Labour Shortages, Gas Prices Hurt Small Business Confidence

Small business confidence has dropped as labour shortages, fuel and energy costs pose major challenges.

This is according to the Canadian Federation of Independent Business’ (CFIB) latest Business Barometer report. The 12-month outlook fell by three index points to 61.6, while the three-month optimism index dipped to 58.8, a loss of two points since April.

Despite this, the general state of business is on the upswing and better than in previous months, with 43 per cent of businesses reporting being in a good state, compared to 16 per cent who said they were in bad shape.

“It’s encouraging to see more businesses being in good health after the last two years of uncertainty,” says CFIB director of economics, Andreea Bourgeois. “However, some businesses still have a long way to go, with certain sectors, such as retail and agriculture, feeling particularly less optimistic about the future.”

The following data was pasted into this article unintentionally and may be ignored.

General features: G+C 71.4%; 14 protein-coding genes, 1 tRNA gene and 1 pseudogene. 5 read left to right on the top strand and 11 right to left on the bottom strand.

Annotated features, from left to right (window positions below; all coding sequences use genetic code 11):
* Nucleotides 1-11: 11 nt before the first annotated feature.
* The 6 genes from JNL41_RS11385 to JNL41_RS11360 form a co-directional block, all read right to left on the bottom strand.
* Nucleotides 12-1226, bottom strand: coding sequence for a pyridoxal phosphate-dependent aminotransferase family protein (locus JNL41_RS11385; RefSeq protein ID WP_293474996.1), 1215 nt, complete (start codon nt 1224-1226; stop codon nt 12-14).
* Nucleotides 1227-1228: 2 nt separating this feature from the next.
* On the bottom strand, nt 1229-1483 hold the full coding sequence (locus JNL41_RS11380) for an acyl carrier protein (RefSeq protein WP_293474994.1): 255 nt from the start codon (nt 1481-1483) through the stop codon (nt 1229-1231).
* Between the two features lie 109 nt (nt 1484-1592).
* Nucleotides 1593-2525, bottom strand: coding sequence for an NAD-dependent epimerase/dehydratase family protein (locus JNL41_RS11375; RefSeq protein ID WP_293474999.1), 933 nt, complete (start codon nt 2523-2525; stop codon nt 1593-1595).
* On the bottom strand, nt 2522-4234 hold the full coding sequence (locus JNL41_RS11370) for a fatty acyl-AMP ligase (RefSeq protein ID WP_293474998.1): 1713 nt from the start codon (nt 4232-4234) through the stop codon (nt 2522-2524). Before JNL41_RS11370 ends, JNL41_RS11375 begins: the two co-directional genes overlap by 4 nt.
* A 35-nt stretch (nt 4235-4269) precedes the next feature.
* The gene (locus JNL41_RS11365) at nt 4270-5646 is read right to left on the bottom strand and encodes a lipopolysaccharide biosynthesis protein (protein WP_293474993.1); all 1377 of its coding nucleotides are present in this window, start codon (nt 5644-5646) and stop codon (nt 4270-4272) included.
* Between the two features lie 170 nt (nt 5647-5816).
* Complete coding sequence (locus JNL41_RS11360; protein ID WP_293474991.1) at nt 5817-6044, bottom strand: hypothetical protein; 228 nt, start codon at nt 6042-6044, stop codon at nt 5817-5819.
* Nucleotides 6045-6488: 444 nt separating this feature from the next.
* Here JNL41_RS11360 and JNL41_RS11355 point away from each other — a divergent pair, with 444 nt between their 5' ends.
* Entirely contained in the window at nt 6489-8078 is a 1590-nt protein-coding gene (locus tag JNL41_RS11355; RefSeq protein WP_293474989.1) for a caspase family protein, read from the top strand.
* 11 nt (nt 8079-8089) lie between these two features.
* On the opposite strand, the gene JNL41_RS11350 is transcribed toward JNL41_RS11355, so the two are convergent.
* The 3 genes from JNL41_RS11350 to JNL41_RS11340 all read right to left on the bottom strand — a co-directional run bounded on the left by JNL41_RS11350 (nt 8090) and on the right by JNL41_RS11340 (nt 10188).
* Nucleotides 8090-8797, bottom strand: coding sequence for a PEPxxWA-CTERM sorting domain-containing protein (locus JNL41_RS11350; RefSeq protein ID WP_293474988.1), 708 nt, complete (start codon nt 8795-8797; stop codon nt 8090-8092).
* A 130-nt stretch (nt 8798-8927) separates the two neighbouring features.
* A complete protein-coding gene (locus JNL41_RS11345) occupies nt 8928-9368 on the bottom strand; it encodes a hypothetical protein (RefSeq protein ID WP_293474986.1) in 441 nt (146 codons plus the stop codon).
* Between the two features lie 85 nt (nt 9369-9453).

Almost all provinces were more optimistic over the short-term, except Ontario, where businesses saw the biggest decrease (5.6 points), and Quebec. Among sectors, hospitality saw the biggest short-term jump, up almost 10 points to 69.9, while retail had a sharp drop of seven points to 53.3.

Full-time staffing plans are positive, with 30 per cent of businesses planning to hire in the next three months. The share of businesses saying they will cut back has not changed since April. Price plans remain high but stable, while wage increase plans have reached 3.5 per cent.

“We see some positive improvements in certain provinces and sectors, (but) businesses continue facing challenges, from a shortage of skilled workers to wage and price hikes, that prevent them from fully recovering,” says CFIB vice-president of research and chief economist, Simon Gaudreault. “These concerns have businesses feeling nervous and uncertain about what the future holds for them.”

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